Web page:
He says the biggest need is manpower and the Defence Minister says it's coming, 5 000 more uniform troops, as well as new technology.
Foreign Affairs Minister Chrystia Freeland emphasized in a major policy speechTuesday that Canada can no longer rely on the USA for its defence to the same extent it has in the past.
Sajjan described the plan as being focused on necessary outputs and capabilities in order to ensure Canada is strong at home, secure within North America and able to meet its worldwide responsibilities.
Even with a huge boost in military spending planned over the next decade (some of it back-loaded), Canada will still fall short of spending two per cent of its gross domestic product (GDP) on national defence by 2024-25.
The government's new defence policy statement is the first time in over thirty years that such positive language has been used to recognize the value of Canada's defence industrial base and how industry contributes to meeting Canada's defence objectives.
The defense review said the new planes would need to operate seamlessly with planes of Canada's allies and estimated the cost at between C$15 billion to C$19 billion.
"This defence policy is for Canada", Mr Sajjan told media when asked if the new spending will appease US President Donald Trump, who has frequently called on Canada to contribute more to North Atlantic Treaty Organisation.More news: Supreme Court to hear Wisconsin gerrymander case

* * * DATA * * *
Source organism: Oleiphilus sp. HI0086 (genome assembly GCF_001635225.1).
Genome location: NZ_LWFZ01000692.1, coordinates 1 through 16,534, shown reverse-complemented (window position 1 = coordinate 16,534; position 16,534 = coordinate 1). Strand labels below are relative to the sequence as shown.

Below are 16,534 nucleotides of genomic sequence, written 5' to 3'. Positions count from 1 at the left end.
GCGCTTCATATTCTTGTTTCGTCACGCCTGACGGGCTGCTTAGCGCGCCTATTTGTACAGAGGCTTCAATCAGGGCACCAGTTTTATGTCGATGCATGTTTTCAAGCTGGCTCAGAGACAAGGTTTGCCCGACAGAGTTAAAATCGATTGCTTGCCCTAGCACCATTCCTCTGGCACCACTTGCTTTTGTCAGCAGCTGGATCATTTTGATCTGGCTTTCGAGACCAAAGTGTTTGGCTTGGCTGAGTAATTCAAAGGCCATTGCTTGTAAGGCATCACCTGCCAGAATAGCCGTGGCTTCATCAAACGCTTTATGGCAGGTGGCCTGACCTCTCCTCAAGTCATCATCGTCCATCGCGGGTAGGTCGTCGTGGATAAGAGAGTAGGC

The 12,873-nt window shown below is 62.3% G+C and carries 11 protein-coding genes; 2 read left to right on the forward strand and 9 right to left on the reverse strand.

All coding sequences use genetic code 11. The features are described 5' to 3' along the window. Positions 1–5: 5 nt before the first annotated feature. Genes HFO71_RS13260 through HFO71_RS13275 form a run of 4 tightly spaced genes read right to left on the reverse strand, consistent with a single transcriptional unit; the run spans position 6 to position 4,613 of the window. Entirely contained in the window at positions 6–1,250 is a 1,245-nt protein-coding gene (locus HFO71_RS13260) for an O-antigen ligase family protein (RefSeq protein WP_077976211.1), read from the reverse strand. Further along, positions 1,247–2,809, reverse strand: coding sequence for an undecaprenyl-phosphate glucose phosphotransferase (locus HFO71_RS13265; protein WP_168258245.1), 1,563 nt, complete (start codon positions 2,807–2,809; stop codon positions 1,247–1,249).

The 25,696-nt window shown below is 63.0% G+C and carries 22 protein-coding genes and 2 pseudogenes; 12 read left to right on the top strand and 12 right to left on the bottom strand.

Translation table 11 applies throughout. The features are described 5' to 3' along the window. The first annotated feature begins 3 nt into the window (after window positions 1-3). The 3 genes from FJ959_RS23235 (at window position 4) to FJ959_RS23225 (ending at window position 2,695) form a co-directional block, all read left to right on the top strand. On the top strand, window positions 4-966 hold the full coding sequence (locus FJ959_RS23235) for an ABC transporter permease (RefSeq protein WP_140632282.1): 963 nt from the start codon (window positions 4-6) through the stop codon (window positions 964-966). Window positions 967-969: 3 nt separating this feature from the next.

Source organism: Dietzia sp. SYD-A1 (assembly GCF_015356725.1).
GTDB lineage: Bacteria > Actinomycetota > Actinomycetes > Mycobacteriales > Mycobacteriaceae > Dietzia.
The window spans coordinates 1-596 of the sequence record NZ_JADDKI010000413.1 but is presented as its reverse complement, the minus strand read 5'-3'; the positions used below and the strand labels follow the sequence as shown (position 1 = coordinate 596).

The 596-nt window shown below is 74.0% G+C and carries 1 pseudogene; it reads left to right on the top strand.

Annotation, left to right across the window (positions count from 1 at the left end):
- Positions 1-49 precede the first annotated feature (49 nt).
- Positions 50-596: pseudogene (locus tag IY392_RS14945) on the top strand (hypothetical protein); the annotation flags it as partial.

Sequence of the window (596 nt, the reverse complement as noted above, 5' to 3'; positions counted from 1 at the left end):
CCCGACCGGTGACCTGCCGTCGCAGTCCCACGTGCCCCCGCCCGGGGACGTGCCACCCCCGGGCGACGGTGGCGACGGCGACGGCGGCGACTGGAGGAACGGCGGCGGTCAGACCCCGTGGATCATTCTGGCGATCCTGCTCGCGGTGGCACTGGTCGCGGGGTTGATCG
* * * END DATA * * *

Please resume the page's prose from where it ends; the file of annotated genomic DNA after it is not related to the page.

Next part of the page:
"They've promised.to spend money on a lot of needed priorities, most of it on capital investments, which is where I think the real priorities were", Perry said by phone.
Ottawa will hold an open competition to buy 88 advanced fighters to replace its fleet of 77 CF-18 planes, more than the 65 new jets the previous Conservative government had planned.
In 2016, Ottawa was on the verge of purchasing 18 Boeing Super Hornets but in May suggested the plans would be scrapped unless a U.S. investigation into Canadian planemaker Bombardier was dropped.
Sajjan declined to comment when asked whether the spending would result in a larger budget deficit than the Liberals are already forecasting.
U.S. President Donald Trump went so far as to give his nation's allies a public dressing down during recent meetings in Brussels.
"It would make sense to associate defense increases with anti-Trump sentiment", said Robert Bothwell, a professor at the University of Toronto.
Army Chief of Staff Gen. Mark Milley also weighed in, telling lawmakers Wednesday that Canada has neglected its military for years.
US Secretary of Defense Jim Mattis welcomed the announcement, saying: "In light of today's security challenges around the world, it's critical for Canada's moral voice to be supported by the hard power of a strong military".